Sri Lankans are a minority group in Singapore. The first wave of Sri Lankan immigrants came in the 1900s, and they were mostly involved in civil service, law, medicine, education and housing sectors. While small in numbers, some of their best and brightest have been an integral part in the development of Singapore. You might recognise some popular names like the late Mr S. Rajaratnam, who was Singapore’s first foreign minister as well as our Deputy Prime Minister Tharman Shanmugaratnam. While this group of Sri Lankans settled down in Singapore, Sri Lanka itself had been embroiled in a brutal civil war for 25 years. The past decade has seen serious rebuilding works and a steady return to peace. Today, Sri Lanka is an increasingly popular destination for travellers, offering not just sights and attractions but unforgettable experiences.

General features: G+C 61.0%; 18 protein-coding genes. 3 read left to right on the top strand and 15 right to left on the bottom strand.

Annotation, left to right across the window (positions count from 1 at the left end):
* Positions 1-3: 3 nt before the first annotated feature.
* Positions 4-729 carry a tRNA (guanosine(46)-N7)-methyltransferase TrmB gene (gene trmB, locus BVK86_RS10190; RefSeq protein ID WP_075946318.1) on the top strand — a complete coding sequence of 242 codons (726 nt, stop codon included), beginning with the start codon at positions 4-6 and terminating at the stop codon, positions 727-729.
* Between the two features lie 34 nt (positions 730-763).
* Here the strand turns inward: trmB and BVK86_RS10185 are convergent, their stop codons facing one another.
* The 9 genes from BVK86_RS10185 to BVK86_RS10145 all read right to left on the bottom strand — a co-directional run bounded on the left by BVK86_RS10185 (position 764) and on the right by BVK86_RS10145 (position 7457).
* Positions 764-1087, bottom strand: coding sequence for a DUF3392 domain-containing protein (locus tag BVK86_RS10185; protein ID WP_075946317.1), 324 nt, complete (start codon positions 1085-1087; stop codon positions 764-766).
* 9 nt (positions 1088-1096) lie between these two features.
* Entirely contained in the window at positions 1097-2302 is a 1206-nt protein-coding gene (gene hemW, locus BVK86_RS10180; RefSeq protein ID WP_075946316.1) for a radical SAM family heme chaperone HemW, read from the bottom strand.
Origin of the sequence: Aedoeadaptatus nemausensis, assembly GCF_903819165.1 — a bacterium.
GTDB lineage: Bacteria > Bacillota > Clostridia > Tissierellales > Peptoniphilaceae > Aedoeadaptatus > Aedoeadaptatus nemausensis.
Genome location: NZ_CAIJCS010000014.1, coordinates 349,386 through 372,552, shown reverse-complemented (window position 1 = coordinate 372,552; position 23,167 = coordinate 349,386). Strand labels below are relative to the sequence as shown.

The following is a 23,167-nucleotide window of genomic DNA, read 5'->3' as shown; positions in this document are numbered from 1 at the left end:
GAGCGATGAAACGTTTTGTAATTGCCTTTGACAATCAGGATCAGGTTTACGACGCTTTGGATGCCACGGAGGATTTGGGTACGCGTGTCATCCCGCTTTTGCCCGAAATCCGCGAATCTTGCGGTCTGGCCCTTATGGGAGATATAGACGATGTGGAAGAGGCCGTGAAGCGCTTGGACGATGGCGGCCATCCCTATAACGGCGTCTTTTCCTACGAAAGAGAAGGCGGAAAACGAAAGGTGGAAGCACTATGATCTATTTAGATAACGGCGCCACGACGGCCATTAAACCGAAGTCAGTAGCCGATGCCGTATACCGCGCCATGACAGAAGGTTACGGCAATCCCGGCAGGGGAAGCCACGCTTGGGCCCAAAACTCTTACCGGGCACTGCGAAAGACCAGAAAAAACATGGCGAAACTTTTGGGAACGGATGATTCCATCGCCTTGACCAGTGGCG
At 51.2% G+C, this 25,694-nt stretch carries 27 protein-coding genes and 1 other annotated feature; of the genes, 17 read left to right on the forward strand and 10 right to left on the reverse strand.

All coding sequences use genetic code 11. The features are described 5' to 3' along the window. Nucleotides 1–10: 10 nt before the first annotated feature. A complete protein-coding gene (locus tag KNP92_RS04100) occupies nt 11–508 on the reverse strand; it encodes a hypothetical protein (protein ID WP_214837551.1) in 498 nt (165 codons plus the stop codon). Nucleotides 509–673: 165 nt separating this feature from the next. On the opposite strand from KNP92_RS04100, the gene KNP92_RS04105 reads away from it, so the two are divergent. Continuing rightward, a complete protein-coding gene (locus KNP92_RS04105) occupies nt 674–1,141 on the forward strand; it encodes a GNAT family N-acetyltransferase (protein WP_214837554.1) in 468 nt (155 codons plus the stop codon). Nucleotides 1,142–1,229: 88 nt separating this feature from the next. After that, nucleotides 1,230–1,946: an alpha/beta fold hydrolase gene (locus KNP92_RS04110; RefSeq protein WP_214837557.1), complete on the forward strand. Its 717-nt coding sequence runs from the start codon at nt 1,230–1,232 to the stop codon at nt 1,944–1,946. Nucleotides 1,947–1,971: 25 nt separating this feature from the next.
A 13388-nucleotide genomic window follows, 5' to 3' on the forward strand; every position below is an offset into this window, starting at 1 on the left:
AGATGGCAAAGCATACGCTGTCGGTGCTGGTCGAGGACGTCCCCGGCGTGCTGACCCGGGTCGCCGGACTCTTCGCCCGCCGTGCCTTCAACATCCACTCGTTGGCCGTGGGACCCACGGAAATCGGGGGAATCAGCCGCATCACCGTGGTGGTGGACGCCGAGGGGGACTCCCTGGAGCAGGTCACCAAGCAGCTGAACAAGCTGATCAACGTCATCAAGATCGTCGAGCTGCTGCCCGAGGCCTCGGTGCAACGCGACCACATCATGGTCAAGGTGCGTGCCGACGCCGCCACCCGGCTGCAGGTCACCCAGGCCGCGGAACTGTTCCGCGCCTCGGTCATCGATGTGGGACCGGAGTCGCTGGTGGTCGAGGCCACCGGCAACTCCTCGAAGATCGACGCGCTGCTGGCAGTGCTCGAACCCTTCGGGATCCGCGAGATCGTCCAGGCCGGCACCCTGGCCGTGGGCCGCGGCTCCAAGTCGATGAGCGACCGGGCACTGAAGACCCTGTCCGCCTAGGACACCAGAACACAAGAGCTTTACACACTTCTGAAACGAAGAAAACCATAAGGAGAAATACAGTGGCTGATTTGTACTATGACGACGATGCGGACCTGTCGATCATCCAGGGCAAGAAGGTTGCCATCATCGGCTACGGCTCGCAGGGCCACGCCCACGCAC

Best time to visit

Best time to visit

Since Sri Lanka is flanked by the Laccadive Sea and Bay of Bengal from three sides, different seasons would be best suited to visit different parts of the country. The west and south coasts and the hilly regions are best experienced during the winter months from December to March. To fully enjoy the east coast, visit during the warmer seasons from April to September.

Getting there

There are daily flights to Bandaranaike International Airport, Colombo city from Singapore.

Where to stay

Galle Face Hotel, Colombo